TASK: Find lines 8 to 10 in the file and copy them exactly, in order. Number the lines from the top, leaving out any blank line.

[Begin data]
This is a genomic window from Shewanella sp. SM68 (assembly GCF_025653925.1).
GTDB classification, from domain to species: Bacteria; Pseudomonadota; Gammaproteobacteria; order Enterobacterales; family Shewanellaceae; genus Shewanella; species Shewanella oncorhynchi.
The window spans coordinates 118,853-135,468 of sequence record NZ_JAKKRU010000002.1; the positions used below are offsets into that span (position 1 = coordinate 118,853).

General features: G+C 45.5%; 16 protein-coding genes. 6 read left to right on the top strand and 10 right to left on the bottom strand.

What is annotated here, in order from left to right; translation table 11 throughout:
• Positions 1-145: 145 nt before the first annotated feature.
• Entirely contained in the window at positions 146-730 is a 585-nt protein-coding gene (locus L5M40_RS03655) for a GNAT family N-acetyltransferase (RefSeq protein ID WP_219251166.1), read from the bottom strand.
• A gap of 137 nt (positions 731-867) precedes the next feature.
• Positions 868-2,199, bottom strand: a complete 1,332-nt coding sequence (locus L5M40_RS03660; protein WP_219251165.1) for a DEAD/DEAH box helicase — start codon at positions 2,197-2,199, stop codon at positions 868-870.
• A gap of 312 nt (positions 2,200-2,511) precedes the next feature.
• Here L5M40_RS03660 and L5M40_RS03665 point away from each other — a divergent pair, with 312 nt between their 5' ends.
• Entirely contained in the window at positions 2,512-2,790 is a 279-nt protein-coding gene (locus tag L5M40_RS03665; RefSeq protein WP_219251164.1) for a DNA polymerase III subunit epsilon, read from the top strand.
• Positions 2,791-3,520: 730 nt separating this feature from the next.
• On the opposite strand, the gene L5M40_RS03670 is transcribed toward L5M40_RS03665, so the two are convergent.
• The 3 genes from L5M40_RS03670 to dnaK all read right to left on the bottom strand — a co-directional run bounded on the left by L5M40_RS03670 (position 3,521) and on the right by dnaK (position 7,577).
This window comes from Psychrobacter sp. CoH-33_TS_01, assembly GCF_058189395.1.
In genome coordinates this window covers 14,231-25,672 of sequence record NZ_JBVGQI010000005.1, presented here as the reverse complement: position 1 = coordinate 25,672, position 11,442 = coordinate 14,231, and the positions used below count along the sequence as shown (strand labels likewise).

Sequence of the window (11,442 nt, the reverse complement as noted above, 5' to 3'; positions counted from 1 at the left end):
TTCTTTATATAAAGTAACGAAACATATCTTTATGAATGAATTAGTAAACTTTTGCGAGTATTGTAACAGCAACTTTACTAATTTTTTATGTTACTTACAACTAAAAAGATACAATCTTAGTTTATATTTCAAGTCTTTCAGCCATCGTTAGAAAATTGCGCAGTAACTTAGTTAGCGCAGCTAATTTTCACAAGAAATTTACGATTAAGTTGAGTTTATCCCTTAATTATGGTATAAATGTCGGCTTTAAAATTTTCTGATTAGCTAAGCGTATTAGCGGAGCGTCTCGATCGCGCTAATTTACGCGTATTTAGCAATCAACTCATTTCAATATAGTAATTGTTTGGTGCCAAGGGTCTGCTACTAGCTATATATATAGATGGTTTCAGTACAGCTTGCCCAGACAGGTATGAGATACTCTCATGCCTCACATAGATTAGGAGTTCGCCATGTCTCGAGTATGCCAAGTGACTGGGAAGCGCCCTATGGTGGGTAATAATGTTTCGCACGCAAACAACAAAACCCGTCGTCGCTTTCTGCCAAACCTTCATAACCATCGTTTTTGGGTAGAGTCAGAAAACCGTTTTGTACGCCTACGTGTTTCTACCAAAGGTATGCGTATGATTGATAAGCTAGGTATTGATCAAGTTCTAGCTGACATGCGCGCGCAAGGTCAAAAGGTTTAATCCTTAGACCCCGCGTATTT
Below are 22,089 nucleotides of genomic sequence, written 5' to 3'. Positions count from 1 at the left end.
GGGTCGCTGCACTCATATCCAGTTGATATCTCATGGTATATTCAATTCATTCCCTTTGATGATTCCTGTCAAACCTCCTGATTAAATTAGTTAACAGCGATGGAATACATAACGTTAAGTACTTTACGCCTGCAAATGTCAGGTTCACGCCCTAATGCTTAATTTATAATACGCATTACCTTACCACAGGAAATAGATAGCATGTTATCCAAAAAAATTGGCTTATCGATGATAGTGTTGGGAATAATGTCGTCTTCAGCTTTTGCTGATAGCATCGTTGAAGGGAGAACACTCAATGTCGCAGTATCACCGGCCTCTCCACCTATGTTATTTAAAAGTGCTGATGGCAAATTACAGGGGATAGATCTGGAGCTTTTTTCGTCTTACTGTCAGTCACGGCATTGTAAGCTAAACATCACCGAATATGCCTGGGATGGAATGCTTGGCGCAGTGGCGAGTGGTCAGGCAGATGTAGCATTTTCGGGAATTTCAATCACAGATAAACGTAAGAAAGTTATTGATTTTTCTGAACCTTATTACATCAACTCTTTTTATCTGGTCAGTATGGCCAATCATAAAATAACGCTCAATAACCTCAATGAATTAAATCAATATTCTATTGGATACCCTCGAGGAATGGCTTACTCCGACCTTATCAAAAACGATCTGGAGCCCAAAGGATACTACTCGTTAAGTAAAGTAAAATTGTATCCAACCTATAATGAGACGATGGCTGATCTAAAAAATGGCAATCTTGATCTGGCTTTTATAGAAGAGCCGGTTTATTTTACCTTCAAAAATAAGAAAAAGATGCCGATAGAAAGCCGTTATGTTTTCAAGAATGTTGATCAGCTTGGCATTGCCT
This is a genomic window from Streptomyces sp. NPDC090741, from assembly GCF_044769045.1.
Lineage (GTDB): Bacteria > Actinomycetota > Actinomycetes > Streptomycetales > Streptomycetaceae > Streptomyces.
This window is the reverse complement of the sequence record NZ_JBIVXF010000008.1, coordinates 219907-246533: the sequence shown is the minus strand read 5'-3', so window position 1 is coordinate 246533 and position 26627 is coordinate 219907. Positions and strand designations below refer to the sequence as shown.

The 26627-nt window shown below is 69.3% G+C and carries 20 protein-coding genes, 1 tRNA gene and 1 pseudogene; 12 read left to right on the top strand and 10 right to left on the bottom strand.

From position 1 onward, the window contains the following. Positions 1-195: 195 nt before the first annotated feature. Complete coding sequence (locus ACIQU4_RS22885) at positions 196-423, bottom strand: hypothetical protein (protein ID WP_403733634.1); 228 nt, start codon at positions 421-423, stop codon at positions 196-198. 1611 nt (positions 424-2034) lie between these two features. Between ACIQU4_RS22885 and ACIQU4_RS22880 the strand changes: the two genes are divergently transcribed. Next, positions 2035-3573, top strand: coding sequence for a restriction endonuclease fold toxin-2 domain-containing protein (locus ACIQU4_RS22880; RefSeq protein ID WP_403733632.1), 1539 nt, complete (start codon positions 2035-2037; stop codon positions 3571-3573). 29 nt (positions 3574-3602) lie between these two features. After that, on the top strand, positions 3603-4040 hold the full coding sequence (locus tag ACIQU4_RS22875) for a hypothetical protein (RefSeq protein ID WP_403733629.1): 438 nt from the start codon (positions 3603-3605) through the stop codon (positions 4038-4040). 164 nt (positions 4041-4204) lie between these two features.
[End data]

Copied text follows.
• A gap of 137 nt (positions 731-867) precedes the next feature.
• Positions 868-2,199, bottom strand: a complete 1,332-nt coding sequence (locus L5M40_RS03660; protein WP_219251165.1) for a DEAD/DEAH box helicase — start codon at positions 2,197-2,199, stop codon at positions 868-870.
• A gap of 312 nt (positions 2,200-2,511) precedes the next feature.